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Dairy farmers caught in the trade crossfire

“When I look across agriculture, I don’t know if there is another commodity that’s had it tougher than dairy,” stated Zippy Duvall, president of the American Farm Bureau Federation, at the annual gathering of the National Milk Producers Federation, National Dairy Promotion and Research Board, and the United Dairy Industry Association held in Phoenix, Ariz., late this fall.


Part of those recent milk price issues and subsequent cash flow concerns have been caused by turbulent trade matters.


“When China enacted retaliatory dairy-related trade sanctions, U.S. commodity dairy sales essentially stopped,” said former USDA Secretary Tom Vilsack, who now serves as CEO of the U.S. Dairy Export Council.


That’s a big deal for U.S. dairy farmers because China has the world’s largest population and is the world’s largest dairy product importer. When talking to some U.S. dairy exporters, those tariffs are as high as 25 percent on U.S. dairy products.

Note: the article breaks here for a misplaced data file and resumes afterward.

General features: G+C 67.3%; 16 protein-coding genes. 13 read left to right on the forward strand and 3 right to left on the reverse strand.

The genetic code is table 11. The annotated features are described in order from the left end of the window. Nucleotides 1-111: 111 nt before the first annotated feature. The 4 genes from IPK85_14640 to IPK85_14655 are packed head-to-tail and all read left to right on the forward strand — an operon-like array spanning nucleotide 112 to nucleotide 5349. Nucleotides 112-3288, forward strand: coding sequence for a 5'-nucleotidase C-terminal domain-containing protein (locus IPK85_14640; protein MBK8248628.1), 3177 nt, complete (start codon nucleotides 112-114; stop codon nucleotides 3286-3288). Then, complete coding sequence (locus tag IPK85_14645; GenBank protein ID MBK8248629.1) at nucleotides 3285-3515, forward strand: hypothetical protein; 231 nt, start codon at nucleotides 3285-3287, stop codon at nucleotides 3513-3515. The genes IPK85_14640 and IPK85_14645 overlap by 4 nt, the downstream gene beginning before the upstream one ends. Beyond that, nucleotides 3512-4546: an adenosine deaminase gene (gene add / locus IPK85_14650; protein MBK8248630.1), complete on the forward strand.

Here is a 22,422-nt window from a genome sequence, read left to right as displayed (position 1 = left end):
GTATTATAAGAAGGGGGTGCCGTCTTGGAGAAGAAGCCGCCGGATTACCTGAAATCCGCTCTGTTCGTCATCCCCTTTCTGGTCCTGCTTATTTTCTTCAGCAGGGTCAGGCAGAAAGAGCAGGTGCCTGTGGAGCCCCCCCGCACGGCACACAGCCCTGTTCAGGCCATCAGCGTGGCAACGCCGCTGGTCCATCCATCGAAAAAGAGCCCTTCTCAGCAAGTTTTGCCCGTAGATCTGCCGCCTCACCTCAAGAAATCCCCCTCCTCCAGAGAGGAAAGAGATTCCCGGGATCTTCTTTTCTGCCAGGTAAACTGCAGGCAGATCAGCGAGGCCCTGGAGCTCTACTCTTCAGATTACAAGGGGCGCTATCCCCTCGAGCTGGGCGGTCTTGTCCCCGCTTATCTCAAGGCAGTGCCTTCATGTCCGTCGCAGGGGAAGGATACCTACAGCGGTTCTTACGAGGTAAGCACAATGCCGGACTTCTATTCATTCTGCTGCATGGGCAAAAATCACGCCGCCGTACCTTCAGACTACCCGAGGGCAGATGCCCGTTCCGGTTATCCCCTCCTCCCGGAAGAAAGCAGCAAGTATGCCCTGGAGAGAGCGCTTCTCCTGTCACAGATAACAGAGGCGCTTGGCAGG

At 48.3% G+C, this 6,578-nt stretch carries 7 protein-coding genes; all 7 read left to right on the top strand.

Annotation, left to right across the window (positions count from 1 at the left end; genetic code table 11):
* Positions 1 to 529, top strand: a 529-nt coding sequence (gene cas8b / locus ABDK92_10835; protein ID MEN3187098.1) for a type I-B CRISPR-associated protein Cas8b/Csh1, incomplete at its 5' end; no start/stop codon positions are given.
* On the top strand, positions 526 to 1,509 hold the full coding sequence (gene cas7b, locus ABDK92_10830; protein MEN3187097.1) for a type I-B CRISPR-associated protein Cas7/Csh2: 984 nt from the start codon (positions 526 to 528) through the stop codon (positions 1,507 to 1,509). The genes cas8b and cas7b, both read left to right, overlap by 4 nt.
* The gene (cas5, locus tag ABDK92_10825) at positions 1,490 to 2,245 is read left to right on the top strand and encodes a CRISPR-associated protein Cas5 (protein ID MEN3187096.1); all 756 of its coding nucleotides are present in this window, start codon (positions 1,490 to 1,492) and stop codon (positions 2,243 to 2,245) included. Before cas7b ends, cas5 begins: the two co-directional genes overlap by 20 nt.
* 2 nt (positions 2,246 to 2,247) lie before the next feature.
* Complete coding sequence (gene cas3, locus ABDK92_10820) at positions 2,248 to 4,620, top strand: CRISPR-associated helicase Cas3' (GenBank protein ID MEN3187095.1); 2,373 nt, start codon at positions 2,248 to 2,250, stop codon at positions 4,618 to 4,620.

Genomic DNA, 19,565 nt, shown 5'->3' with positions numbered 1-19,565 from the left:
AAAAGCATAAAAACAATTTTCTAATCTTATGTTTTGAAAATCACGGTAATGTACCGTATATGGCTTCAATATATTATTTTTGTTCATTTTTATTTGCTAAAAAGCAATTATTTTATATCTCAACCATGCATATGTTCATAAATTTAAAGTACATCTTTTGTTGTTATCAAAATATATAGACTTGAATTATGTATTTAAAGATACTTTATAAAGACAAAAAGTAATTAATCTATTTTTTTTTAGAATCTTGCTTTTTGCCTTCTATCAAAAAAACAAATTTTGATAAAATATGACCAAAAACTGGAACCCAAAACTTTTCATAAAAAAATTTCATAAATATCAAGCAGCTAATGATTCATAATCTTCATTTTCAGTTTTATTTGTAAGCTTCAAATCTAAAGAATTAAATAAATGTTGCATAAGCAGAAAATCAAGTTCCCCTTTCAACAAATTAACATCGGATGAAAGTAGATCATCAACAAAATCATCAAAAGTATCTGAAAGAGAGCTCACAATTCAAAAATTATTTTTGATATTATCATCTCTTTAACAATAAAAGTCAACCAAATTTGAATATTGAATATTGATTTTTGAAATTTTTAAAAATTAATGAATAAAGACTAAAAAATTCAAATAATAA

Just how much has trade been impacted? Trade retaliation has caused these estimated losses for dairy farmers:

$1.5 billion, based on the downturn from CME futures contractsOver $1.5 billion, based on USDA forecasts$1.5 billion, based on Informa projections$1.2 billion, based on Texas A&M estimates


“U.S. dairy farmers call upon President Trump to recognize the significant losses that the dairy producer community has incurred since trade retaliation ensued,” said Jaime Castaneda, senior vice president of strategic initiatives and trade policy with the National Milk Producers Federation (NMPF).


“We are committed to more, new, and better. Our staff knows we work for hardworking dairy farmers. We understand that dairy farmers are going through tough times,” added Vilsack.

As bad as it is for dairy, other commodities have it even tougher.


“However, consider yourself lucky, as for dairy farmers, there will always be demand for dairy products worldwide. That isn’t the case for other farm products due to retaliatory tariffs from China,” said Vilsack.


For U.S. cranberries, for example, tariffs from China are at 56 percent. According to some sources, Canada is now buying U.S. cranberries at a discount and repackaging them for shipment to China. That has been a revenue catastrophe for U.S. cranberry growers.



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